1
Credits: Gio Staiano
2
Credits: Gio Staiano
3
Credits: Gio Staiano
4
Credits: Gio Staiano
5
Credits: Gio Staiano
6
Credits: Gio Staiano
7
Credits: Gio Staiano
8
Credits: Gio Staiano
9
Credits: Gio Staiano
10
Credits: Gio Staiano
11
Credits: Gio Staiano
12
Credits: Gio Staiano
13
Credits: Gio Staiano
14
Credits: Gio Staiano
15
Credits: Gio Staiano
16
Credits: Gio Staiano
17
Credits: Gio Staiano
18
Credits: Gio Staiano
19
Credits: Gio Staiano
20
Credits: Gio Staiano
21
Credits: Gio Staiano
22
Credits: Gio Staiano
23
Credits: Gio Staiano
24
Credits: Gio Staiano
25
Credits: Gio Staiano
26
Credits: Gio Staiano
27
Credits: Gio Staiano
28
Credits: Gio Staiano
29
Credits: Gio Staiano
30
Credits: Gio Staiano
31
Credits: Gio Staiano
32
Credits: Gio Staiano
33
Credits: Gio Staiano
34
Credits: Gio Staiano
35
Credits: Gio Staiano
36
Credits: Gio Staiano
37
Credits: Gio Staiano
38
Credits: Gio Staiano
39
Credits: Gio Staiano
40
Credits: Gio Staiano
41
Credits: Gio Staiano
42
Credits: Gio Staiano
43
Credits: Gio Staiano
44
Credits: Gio Staiano
45
Credits: Gio Staiano
46
Credits: Gio Staiano
47
Credits: Gio Staiano
48
Credits: Gio Staiano
49
Credits: Gio Staiano
50
Credits: Gio Staiano
51
Credits: Gio Staiano
52
Credits: Gio Staiano
53
Credits: Gio Staiano
54
Credits: Gio Staiano
55
Credits: Gio Staiano
56
Credits: Gio Staiano
57
Credits: Gio Staiano
58
Credits: Gio Staiano
59
Credits: Gio Staiano
60
Credits: Gio Staiano
61
Credits: Gio Staiano
62
Credits: Gio Staiano
63
Credits: Regis Colin
1
Credits: Regis Colin
2
Credits: Regis Colin
3
Credits: Regis Colin
4
Credits: Regis Colin
5
Credits: Regis Colin
6
Credits: Regis Colin
7
Credits: Regis Colin
8
Credits: Regis Colin
9
Credits: Regis Colin
10
Credits: Regis Colin
11
Credits: Regis Colin
1
Credits: Regis Colin
2
Credits: Regis Colin
3
Credits: Regis Colin
4
Credits: Regis Colin
5
Credits: Regis Colin
6
Credits: Regis Colin
7
Credits: Regis Colin
8
Credits: Regis Colin
9
Credits: Regis Colin
10
Credits: Regis Colin
11
Credits: Regis Colin
12
Credits: Regis Colin
13
Credits: Regis Colin
14
Credits: Regis Colin
15
Credits: Regis Colin
16
Credits: Regis Colin
17
Credits: Regis Colin
18
Credits: Regis Colin
19
Credits: Regis Colin
20
Credits: Regis Colin

Christian Dior Couture Fall Winter 2014 Paris

We have lift off. In a stellar Christian Dior haute couture show on Monday, designer Raf Simons elevated fashion into a new stratosphere. Where the gilded lily era of Marie Antoinette merged with that of the crisp and clean age of space travel.

This time the designer's continued love affair with blooms expressed itself via an antiseptic white circular show space, it's reflective sliver walls festooned with pristine white orchids. Once all the VIPs, including but not limited to Charlize Theron with Sean Penn, Rosamund Pike, Olivia Palermo, Ziyi Zhang, Isabelle Huppert, Valérie Trierweiler and Marion Cotillard, took their seats (Jennifer Lawrence and Emma Watson would grace the front row of the second show) Simons began his graceful presentation accompanied by a jarring Sonic Youth soundtrack.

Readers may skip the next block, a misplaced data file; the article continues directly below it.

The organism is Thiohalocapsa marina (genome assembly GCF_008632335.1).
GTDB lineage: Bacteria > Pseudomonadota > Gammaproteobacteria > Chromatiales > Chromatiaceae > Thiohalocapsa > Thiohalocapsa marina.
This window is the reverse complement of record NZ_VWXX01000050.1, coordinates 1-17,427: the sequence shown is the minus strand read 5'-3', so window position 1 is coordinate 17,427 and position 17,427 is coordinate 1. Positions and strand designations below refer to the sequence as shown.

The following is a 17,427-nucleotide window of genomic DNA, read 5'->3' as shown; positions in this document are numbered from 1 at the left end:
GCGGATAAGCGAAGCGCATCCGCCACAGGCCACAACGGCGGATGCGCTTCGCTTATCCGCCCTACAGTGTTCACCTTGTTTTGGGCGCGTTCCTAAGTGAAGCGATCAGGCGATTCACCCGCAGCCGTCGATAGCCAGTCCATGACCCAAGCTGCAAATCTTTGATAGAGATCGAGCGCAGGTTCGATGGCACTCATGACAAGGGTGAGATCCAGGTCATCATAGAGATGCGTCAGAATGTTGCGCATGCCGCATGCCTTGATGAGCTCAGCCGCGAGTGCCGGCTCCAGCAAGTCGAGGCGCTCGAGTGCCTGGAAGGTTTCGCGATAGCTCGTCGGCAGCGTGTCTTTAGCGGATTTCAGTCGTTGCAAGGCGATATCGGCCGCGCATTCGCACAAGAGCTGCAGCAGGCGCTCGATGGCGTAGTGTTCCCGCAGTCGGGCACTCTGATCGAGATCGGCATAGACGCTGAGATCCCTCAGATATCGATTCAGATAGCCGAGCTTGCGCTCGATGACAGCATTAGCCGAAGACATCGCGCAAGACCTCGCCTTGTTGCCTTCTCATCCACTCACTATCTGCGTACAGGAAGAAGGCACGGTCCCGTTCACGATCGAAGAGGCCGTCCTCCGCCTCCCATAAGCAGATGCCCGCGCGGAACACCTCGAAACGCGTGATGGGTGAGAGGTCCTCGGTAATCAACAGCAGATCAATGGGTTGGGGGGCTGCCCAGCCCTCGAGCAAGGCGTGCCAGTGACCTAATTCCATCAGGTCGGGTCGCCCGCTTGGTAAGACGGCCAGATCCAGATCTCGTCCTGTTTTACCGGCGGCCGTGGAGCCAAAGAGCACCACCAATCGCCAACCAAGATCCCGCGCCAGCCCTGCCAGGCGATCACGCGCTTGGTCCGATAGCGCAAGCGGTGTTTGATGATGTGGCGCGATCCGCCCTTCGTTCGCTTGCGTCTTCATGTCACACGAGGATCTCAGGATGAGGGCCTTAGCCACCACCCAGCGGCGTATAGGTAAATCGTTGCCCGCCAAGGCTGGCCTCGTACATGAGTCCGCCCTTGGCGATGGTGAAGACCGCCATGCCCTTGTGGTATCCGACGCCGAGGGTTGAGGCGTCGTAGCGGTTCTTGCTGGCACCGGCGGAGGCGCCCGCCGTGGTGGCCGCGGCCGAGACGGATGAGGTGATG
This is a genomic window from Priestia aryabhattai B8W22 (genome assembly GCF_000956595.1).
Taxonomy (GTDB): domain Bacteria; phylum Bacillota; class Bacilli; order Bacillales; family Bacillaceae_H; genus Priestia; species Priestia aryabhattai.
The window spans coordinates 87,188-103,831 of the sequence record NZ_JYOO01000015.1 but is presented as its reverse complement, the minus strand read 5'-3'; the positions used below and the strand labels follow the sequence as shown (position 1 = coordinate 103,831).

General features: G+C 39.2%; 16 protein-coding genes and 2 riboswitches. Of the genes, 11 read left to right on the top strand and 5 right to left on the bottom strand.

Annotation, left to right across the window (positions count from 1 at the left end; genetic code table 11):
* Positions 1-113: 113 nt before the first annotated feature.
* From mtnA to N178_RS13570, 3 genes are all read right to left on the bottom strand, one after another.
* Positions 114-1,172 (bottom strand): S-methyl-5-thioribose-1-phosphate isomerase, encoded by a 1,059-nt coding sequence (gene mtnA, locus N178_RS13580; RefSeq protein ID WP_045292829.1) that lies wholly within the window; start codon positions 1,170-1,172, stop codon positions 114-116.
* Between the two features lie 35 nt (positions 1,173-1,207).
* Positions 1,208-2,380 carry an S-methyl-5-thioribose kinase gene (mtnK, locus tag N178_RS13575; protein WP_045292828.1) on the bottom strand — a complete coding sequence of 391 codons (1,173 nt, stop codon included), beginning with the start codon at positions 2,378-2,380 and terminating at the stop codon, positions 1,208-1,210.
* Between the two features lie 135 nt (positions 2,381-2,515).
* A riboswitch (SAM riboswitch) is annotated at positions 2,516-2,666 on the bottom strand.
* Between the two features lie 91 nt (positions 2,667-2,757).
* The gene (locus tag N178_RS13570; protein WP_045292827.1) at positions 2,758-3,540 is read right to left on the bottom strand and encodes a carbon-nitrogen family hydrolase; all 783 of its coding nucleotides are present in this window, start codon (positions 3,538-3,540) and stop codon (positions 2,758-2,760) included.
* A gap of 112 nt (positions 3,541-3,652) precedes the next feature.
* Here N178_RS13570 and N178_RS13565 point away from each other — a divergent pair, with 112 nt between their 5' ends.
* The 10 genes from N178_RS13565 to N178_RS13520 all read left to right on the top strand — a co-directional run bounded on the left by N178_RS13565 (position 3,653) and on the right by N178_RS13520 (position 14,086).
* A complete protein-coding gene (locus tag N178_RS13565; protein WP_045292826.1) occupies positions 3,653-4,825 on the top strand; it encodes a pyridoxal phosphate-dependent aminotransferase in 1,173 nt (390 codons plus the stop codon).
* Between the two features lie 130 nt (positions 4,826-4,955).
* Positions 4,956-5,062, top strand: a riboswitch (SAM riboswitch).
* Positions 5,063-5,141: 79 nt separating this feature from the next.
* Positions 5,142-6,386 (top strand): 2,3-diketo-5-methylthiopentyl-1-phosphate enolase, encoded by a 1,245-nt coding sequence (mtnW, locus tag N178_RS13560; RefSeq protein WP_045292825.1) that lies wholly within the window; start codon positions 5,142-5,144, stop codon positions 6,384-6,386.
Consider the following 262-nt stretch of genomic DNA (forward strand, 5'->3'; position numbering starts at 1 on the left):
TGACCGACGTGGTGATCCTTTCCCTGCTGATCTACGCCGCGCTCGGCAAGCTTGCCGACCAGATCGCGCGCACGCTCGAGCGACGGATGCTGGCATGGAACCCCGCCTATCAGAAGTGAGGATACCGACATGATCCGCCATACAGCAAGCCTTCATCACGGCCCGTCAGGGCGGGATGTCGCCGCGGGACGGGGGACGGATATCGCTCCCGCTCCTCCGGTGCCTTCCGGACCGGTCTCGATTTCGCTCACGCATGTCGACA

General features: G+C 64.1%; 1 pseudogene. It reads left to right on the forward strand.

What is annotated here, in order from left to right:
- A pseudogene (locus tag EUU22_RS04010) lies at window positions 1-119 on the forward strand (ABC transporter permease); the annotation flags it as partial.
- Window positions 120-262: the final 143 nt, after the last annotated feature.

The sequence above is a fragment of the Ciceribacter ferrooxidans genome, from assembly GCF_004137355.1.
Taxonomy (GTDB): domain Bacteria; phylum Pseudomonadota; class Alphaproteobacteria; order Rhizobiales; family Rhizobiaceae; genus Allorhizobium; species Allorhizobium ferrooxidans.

In sartorial vignettes the designer sent out clusters of girls all dressed in different rifts on the same fundamental idea or silhouette. Simons started off with a group of modest floral motif gowns that balance voluminous skirts with sporty, mostly sleeveless tops. As the fresh faced models moved randomly about the central stage, the gowns floated as if puffed up by a gust of air, making them feel both futuristic and yet reminiscent of something from 18th century. It was this blurring of the lines of time and space, so that everything felt familiar and new in equal parts, that was the challenge the designer sent out for himself this season.

“What I was attracted to was an idea of architectural construction-that is a very Dior attitude- and how the foundations of one era are based on another, how the future is based on the past; that is what I found fascinating,” read a quote by Simons in the show notes.

From those ultra feminine opening gowns Simons moved into a series of delicately embroidered cosmonaut silk jumpsuits or dresses crafted with an oversized bomber jacket style. Again the looks were both familiar and fresh, particularly when paired with ombre “talons virgule” heels courtesy of consulting cobbler Francesco Russo.

Then he moved into tailoring, creating long and lean floor slimming coats in luxe furs or dark wools paired with strong hued trousers. In fact, the coats in this collection were some of the best the designer has ever done for the house. Besides the down to the ground options, Simons also designed some stunning, delicately beaded, frock coats (which probably already have a wait list) and a selection of shorter shawl collar options that will be perfect for those looking for a more understated statement outerwear.

 

Simons name checked a number of time periods that he wanted to reinterpret on the runway- 1920s flappers, 1950s Dior, 1910 linear lines. But it was the mélange futurism and modern fantasy of the 18th century court dress that came across most strongly in this collection. If there were one caveat to this show it would be that perhaps the designer had spread his exploration out a bit too far. It would have been better served if Simons had cut back on a sequence or two.

However, that is a minor quibble for a collection that really was out of this world.